African American Resources for Missouri

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Introduction

Online Resources

Online Resources for Missouri


Online Resources for St. Louis, Missouri

Research Strategy

History

  • McLaurin, Melton Alonza, Celia, A Slave (Athens: University of Georgia Press, 1991). Discusses the trial in 1855 of eighteen-year-old slave Celia for the murder of her abusive master Robert Newsom in Callaway County, Missouri.
  • Greene, Lorenzo Johnston. Missouri's Black Heritage. Gary R. Kremer, Anthony F. Holland; forward by Julius K. Hunter; Saint Louis, Mo.: Forum Press, c. 1980. 195 p. E185.93 M7 G73

Resources

Biographies

  • Historic Missourians: African Americans
  • James Cox: This was posted on the Missouri Genealogy Research Community on Facebook: Record of a slave girl named Malinda, born about 1824 and was hired out to work for W. S. Pollard and C. Bustes (sp) during 1860. Her owner, James Cox, had died in 1858 in Kingston Twp, Caldwell, Mo. See post.

Cemeteries

Census Records

Church Records

Emancipation Records

Funeral Homes

Genealogies

Land and Property

Plantation

Oral Histories

Other Records

Military Records

Newspapers

Probate Records

Reconstruction Records

Freedman’s Bank

An excellent source is the Freedman’s Savings and Trust Company (visit the African American Freedman's Savings and Trust Company Records page to learn more). This company was created to assist African American soldiers of the Civil War and freed slaves. Freedman’s Savings and Trust Company signature cards or registers from 3 March 1865 to 25 July 1874 may list the name of the depositor, date of entry, age, birthplace, residence, complexion, name of employer or occupation, wife or husband’s name, death information, children’s names, name of father and mother, brothers’ and sisters’ names, remarks, and signature. Early books sometimes contained the name of the former master or mistress and the name of the plantation. Copies of death certificates were sometimes attached to the entries. The collection is organized alphabetically by state, then city where the bank was located, then date the account was established, then account number.

Online collections of Freedman's Bank records:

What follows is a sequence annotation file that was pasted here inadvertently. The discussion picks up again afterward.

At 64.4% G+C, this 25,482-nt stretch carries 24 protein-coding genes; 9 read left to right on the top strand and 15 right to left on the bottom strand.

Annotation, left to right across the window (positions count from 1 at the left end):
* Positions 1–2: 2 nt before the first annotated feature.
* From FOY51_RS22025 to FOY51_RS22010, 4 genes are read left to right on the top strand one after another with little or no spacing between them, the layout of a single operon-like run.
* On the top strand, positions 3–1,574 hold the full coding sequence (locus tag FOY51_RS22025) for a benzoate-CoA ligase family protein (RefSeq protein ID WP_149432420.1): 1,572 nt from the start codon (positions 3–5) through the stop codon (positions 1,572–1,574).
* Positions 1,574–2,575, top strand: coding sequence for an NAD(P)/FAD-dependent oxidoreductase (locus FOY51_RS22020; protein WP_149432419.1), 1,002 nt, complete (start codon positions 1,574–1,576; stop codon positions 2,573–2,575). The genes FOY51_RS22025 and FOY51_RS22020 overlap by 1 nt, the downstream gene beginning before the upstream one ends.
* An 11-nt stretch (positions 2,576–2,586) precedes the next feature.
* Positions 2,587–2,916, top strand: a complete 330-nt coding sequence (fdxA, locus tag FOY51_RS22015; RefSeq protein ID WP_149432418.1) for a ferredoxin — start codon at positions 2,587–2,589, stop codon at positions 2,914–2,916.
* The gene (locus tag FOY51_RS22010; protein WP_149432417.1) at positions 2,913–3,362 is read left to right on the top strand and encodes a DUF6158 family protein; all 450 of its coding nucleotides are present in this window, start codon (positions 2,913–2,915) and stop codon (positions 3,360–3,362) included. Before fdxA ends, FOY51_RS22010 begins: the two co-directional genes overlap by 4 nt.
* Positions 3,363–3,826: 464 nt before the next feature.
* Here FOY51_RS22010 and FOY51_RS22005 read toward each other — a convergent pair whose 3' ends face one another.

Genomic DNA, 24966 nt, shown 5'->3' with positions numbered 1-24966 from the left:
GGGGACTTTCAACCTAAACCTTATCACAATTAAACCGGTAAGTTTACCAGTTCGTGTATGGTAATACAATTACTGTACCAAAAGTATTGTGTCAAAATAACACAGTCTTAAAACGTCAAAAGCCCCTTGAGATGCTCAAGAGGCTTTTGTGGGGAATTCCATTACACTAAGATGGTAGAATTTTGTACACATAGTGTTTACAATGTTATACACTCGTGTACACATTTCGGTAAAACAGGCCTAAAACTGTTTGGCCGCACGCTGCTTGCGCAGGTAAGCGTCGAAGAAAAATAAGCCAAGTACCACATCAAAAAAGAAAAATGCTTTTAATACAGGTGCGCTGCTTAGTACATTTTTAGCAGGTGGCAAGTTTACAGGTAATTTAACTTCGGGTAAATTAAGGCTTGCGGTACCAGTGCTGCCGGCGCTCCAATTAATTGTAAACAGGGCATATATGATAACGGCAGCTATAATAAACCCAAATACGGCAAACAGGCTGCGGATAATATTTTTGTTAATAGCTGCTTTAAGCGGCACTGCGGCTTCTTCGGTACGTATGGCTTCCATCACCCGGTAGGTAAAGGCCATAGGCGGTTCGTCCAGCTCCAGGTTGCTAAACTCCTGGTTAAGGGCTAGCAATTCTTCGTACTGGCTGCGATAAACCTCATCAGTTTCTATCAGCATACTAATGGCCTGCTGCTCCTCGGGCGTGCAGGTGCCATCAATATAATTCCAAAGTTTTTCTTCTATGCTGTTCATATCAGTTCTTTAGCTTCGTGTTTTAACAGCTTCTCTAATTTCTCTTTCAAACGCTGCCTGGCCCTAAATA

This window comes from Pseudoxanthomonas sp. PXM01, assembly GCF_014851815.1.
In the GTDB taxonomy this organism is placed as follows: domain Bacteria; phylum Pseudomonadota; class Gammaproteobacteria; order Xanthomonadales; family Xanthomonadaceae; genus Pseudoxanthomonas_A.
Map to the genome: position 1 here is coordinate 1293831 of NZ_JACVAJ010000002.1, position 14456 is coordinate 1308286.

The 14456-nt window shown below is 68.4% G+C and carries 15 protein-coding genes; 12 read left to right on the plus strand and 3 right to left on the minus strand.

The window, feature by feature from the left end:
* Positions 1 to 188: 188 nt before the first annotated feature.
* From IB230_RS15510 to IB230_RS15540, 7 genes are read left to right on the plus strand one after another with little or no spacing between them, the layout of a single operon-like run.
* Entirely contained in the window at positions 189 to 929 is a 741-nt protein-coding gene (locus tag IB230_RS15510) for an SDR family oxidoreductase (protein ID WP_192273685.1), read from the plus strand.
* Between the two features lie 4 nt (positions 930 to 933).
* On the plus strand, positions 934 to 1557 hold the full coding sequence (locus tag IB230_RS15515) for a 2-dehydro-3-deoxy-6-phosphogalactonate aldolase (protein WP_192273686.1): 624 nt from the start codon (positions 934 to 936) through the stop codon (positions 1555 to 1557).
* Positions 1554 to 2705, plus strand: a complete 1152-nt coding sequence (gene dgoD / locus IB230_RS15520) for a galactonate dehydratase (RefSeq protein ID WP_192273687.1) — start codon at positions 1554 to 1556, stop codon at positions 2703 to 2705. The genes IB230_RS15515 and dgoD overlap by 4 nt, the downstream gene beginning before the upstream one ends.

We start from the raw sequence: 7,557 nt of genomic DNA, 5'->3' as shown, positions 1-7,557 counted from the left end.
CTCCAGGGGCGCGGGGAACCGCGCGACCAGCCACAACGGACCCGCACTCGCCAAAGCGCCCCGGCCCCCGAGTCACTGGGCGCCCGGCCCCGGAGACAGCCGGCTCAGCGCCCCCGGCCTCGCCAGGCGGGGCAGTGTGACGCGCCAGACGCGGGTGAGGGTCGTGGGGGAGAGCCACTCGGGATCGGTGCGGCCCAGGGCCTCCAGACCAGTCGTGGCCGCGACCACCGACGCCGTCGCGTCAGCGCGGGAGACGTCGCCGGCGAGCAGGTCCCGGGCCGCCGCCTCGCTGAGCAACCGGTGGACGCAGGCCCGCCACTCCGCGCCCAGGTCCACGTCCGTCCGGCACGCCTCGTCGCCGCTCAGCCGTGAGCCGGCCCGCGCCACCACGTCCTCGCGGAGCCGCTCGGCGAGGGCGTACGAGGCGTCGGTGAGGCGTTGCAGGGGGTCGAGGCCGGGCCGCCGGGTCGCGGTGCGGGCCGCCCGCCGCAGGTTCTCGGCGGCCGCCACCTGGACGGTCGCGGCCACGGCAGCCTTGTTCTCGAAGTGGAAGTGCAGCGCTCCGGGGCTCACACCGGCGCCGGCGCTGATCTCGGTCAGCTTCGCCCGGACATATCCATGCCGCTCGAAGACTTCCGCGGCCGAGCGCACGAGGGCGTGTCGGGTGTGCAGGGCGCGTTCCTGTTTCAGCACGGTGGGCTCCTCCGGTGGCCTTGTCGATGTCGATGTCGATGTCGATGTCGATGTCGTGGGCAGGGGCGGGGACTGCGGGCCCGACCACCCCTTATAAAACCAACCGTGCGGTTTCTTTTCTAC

Freedmen's Bureau

The Bureau of Refugees, Freedmen, and Abandoned Lands was created by the US government in 1865 until 1872 to assist former slaves in the southern United States. The Bureau created a wide variety of records extremely valuable to genealogists. Such documents include censuses, marriage records, and medical records. These records often include full names, former masters and plantations, and current residences.[1] For 1865 and 1866, the section on abandoned and confiscated lands includes the names of the owners of the plantations or homes that were abandoned, confiscated, or leased. It gives the county and location, a description of the house, the number of acres owned, and the number of cabins of former slaves. These films do not appear to contain the names of former slaves.

To find Freedmen's Bureau records:

Other FamilySearch collections not included:

Visit the African American Freedmen's Bureau Records page to learn more about utilizing these records.

School Records

Slavery Records

Vital Records

Birth

  • Missouri, Birth Registers, 1847-1910 ($) - information may include name, gender, race, residence, birth date and place, number of child, and parents and their birthplaces, residence, and occupation

Marriage

The Freedmen's Bureau (1865-1872) was created by the US government to assist former slaves in the southern United States. One of their responsibilities was to record the marriages (past and present) of the former slaves. These records can be found in the collections below and include the lists of marriages that occurred previously, marriage certificates, and marriage licenses. The information contained on the records may include the name of the husband and wife/groom and bride, age, occupation, residence, year or date of marriage, by whom, number of children, and remarks.

Death

Divorce

Voting Registers

Archives and Libraries

The Griot Museum of Black History
2505 St. Louis Ave.
St. Louis, MO 63106-2324
Phone: 314-241-7507
Email: info@thegriotmuseum.com

The George B. Vashon Museum
2223 St. Louis Ave.
St. Louis, MO 63106
Email: info@georgevashonmuseum.org

Societies

References

  1. "African American Records: Freedmen's Bureau," "African American Heritage," National Archives, accessed 11 May 2018.